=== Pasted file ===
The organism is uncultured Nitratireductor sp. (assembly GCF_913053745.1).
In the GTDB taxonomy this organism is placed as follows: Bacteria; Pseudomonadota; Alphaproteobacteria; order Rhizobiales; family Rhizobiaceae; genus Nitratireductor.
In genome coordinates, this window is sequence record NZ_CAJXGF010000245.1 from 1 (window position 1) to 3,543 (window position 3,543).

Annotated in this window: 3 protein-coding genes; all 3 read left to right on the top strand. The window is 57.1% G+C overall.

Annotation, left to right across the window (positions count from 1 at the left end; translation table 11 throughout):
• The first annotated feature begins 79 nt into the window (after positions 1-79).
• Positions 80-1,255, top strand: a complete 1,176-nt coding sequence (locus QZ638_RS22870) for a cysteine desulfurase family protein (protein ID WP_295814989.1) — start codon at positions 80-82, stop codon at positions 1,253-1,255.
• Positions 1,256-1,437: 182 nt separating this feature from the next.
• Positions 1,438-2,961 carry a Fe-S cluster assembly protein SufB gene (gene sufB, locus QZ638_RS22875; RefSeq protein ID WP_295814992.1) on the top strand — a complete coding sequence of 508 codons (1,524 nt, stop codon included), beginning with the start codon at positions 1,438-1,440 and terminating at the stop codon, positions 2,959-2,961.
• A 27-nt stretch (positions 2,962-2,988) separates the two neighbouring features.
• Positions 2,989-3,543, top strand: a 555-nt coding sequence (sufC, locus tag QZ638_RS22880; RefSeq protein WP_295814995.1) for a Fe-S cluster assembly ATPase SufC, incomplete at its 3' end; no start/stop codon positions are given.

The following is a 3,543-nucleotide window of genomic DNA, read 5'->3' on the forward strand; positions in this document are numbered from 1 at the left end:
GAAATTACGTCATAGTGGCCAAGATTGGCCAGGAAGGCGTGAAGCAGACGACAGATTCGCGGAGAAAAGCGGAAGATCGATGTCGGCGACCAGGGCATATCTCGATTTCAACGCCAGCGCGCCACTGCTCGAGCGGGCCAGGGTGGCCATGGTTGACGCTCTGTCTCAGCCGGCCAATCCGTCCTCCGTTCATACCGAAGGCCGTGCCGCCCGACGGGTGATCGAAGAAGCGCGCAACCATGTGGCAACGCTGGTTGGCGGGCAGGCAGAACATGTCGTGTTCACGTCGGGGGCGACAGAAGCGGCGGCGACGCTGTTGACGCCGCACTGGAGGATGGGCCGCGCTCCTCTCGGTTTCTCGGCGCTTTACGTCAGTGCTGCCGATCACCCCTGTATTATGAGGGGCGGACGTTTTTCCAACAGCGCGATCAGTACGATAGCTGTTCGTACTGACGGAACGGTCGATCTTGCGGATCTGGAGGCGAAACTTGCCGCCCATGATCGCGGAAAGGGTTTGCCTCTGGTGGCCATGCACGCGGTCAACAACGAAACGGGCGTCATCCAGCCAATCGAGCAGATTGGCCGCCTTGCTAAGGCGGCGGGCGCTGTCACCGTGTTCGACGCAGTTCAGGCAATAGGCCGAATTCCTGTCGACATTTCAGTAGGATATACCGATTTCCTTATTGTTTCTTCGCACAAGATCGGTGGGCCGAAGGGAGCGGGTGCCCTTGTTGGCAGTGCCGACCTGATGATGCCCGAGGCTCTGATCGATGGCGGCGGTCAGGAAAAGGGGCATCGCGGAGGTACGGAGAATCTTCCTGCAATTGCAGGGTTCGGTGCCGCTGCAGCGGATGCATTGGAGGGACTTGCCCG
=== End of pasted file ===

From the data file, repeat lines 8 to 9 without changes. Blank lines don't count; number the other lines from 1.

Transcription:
• Positions 1,256-1,437: 182 nt separating this feature from the next.
• Positions 1,438-2,961 carry a Fe-S cluster assembly protein SufB gene (gene sufB, locus QZ638_RS22875; RefSeq protein ID WP_295814992.1) on the top strand — a complete coding sequence of 508 codons (1,524 nt, stop codon included), beginning with the start codon at positions 1,438-1,440 and terminating at the stop codon, positions 2,959-2,961.